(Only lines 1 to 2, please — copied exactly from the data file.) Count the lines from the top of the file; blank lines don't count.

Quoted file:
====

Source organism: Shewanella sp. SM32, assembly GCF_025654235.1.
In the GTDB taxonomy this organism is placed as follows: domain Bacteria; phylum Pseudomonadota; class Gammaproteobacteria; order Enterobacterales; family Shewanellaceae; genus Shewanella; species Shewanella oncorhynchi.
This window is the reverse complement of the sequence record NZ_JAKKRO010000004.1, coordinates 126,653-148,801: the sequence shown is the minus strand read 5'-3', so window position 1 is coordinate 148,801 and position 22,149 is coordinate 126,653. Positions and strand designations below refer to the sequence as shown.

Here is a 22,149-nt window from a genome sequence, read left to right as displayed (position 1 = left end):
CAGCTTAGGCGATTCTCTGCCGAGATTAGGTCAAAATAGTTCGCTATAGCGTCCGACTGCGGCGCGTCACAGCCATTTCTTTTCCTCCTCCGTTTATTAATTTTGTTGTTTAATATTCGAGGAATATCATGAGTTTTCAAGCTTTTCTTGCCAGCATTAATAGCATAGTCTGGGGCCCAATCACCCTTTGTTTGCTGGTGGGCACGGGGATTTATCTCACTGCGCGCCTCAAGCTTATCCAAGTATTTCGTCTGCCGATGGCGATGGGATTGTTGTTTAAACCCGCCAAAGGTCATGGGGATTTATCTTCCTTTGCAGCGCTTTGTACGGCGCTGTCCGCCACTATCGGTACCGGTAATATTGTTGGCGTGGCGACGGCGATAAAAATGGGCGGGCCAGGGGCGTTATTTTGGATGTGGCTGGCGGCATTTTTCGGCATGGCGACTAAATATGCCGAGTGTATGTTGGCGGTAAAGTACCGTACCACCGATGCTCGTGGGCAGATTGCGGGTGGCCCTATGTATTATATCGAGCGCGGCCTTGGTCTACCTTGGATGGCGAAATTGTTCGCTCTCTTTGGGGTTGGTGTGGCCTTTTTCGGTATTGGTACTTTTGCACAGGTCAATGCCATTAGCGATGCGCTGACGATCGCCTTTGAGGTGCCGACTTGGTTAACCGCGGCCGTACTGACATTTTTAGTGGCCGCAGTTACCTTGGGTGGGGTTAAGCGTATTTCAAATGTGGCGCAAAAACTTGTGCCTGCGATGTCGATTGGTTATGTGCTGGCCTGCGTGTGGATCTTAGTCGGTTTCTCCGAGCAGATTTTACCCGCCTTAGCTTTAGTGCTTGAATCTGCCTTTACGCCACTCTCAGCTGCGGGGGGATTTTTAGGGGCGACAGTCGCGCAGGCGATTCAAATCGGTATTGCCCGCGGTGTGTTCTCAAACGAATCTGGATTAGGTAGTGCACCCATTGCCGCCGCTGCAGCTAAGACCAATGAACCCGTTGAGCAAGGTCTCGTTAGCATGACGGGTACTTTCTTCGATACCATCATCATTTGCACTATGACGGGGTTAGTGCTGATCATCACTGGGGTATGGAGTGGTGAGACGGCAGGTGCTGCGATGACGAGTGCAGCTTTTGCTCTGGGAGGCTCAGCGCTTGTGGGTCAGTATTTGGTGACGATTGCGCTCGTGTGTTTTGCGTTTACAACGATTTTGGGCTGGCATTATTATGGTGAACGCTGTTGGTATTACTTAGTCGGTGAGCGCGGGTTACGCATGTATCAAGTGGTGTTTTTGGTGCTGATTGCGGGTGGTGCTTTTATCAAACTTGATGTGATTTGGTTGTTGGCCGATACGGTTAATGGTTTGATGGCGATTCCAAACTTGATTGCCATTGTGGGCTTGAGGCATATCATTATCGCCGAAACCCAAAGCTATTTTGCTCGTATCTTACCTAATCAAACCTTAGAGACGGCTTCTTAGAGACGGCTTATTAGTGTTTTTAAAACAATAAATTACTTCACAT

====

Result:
Source organism: Shewanella sp. SM32, assembly GCF_025654235.1.
In the GTDB taxonomy this organism is placed as follows: domain Bacteria; phylum Pseudomonadota; class Gammaproteobacteria; order Enterobacterales; family Shewanellaceae; genus Shewanella; species Shewanella oncorhynchi.